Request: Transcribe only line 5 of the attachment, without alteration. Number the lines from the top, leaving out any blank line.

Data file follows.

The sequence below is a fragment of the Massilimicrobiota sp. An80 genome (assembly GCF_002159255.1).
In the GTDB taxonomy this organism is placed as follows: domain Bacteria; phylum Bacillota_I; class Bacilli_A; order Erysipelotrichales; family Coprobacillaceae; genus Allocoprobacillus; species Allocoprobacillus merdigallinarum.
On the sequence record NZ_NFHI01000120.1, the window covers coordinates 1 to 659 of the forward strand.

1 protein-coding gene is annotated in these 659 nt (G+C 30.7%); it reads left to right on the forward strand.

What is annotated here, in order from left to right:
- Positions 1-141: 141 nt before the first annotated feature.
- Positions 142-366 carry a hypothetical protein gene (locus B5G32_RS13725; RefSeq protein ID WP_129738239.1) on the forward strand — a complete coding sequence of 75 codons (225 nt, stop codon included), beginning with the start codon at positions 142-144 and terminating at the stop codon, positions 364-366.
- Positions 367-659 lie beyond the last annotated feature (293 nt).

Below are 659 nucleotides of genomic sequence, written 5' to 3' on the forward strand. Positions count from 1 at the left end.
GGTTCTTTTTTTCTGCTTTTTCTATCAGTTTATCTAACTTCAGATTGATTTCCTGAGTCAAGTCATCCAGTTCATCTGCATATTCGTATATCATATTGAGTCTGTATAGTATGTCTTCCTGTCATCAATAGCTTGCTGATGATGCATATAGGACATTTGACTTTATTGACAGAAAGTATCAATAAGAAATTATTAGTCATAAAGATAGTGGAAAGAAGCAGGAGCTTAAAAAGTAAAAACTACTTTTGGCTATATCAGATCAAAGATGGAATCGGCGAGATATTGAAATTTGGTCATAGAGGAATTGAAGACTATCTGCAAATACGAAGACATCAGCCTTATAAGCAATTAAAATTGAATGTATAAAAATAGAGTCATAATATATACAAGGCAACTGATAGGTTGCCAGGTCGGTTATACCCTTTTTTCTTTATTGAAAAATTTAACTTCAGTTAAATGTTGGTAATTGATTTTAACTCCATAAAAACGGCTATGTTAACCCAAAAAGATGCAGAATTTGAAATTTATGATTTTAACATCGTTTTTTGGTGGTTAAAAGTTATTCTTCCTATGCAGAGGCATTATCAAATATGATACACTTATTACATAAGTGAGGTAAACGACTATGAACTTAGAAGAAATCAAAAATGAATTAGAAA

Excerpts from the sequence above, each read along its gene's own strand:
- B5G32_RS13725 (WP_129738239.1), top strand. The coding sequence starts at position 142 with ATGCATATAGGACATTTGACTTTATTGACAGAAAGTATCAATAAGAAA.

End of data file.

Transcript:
What is annotated here, in order from left to right: